The Hurts’ holdings in LL 14 and 15 benefited from the popularity of this early suburb of Atlanta. In the early 1870s, Augustus Hurt took advantage of the situation and subdivided his land into at least twenty-two lots. Deeds refer to Hurt Avenue (possibly present-day Moreland Avenue, although it was more usually designated County Line Road), King Street, and First Avenue along the old Turnpike Road to Decatur. It is likely that parts of present-day Washita, Colquitt, and Austin (east of Euclid) Avenues were originally laid out as part of Augustus Hurt’s subdivision of his old farm at that time.

Figure 8. Joel Hurt, ca. 1875. (Atlanta History Center)

Joel Hurt’s extraordinary career has been documented elsewhere and includes, in addition to Inman Park, a list o firsts that is quite long. Attributed to Hurt are the city’s first skyscraper, the old Equitable Building (1891, demolished 1971); its first electric streetcar line, which made its first run to Inman Park in the summer of 1889; and the South’s first fireproof theater, the Atlanta Theater (1911, demolished 1954). A charter member of both the Atlanta Athletic Club and the Piedmont Driving Club, Hurt was also first president of the Trust Company of Georgia (1893-1904) and the developer of Druid Hills (1904). The Hurt Building (1913-1926), which was the city’s tallest building through the 1920s, capped off a remarkable career of over fifty years that left an indelible mark on the city. Hurt Park, the city’s first public park since the 1860s, was created and named in his honor in 1939.

The land transactions leading up to the development of Inman Park are extremely complicated but it appears that Joel Hurt bought 43 acres on what would become the eastern side of Inman Park from John W. Hurt, another of Mary Hurt Jones’ siblings, in 1875.3 The 1876 City Directory lists Joel Hurt’s residence simply as “Edgewood” and he was probably living with one of his several relatives then residing in Edgewood, perhaps with the Joneses.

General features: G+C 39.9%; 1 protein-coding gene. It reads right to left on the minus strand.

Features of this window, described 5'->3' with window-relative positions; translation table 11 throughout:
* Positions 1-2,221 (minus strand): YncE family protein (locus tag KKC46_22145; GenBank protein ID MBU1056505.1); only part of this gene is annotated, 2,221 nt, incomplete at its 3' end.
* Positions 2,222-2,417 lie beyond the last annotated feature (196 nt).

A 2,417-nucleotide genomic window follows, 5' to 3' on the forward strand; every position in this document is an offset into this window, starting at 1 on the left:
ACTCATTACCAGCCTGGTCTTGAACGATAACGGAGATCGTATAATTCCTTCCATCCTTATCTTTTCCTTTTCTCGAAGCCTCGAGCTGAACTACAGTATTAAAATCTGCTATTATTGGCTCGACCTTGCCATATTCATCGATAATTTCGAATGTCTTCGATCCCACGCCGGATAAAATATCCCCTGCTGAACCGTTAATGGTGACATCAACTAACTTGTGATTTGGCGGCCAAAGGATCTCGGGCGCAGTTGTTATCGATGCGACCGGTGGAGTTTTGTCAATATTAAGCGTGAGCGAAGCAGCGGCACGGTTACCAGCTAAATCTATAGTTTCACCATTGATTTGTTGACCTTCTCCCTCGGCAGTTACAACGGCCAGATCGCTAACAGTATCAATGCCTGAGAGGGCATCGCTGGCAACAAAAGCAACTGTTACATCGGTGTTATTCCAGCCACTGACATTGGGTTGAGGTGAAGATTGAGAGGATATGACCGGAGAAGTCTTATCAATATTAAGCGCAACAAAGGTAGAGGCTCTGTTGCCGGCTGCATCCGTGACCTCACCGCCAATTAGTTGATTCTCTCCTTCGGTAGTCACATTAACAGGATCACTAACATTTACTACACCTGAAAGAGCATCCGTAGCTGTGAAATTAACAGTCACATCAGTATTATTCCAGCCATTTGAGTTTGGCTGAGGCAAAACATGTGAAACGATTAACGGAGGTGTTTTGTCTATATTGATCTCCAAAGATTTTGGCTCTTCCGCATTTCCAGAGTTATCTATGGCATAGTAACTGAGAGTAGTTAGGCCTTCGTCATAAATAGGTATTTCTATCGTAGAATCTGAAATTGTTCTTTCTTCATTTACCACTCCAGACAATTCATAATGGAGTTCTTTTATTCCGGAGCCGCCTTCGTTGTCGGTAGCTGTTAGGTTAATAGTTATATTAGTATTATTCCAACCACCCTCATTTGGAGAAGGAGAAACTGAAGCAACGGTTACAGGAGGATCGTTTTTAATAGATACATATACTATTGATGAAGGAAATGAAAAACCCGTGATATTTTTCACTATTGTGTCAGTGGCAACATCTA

Figure 9. Newspaper advertisement for the first auction of lots in Inman Park, 1889.

James Vickers Jones died in May 1879 and was buried in the Hurt-Jones plot in Oakland Cemetery. The next year, Elizabeth made her will in which she distributed her “property comprising my house in Edgewood, Fulton County, Georgia, and my personal property now in possession of my sons on their plantation in Burke County, Georgia.” She left her house in Edgewood, “with everything on the premises,” to her unmarried son H. Phillip Jones, in trust for the children of her other son J. Hurt Jones or, if Phillip should marry, in trust to any children he might have. Naming her sons as executors of the will, she gave them authority to sell the property at any time, provided that the proceeds of the sale were returned in trust for her grandchildren.4

Although it has been thought that Hurt purchased the house and much of the land that became Inman Park from his cousin Mary Elizabeth Hurt Jones, the only recorded purchase was that of a small parcel on the west side of Elizabeth Street for which he paid Mrs. Jones $80 in May 1882.5 However, Hurt was probably already laying his plans for the development of Inman Park and Asa Candler may have only been helping finance the purchases when he acquired the bulk of “the Mary E. Jones Home Place of Edgewood” on 5 June 1882.

The deed mentions that the property was “defined by the plat and survey made by Joel Hurt, C. E., in 1872,” but no such plat and survey have been located. However, Hurt’s 1891 plat of Inman Park does outline the boundaries of the tract, overlaid by the lot lines of his new subdivision. Although the house is not located on existing plats, it was probably originally sited near the middle of the DeKalb Avenue frontage of the property and set back from the road, perhaps where Edgewood Avenue now runs between Elizabeth and Hurt Streets.6

Figure 10. Sketch of Hurt’s Cottage that was part of a newspaper profile of the new neighborhood in 1890. The view is looking northwest.

Elizabeth Jones’ death may have been anticipated, although she was only 58 years old. She died on 24 June 1882, less than a month after she sold her old house at Edgewood. She is buried in Oakland Cemetery next to her husband and near her bachelor brother Henry, who died in 1872 and from whom she inherited some of her property. It is not known who, if anyone, occupied the Jones house after Elizabeth’s death. Since Hurt continued living on Spring Street near downtown for several more years, the house may have sat vacant after Elizabeth’s death.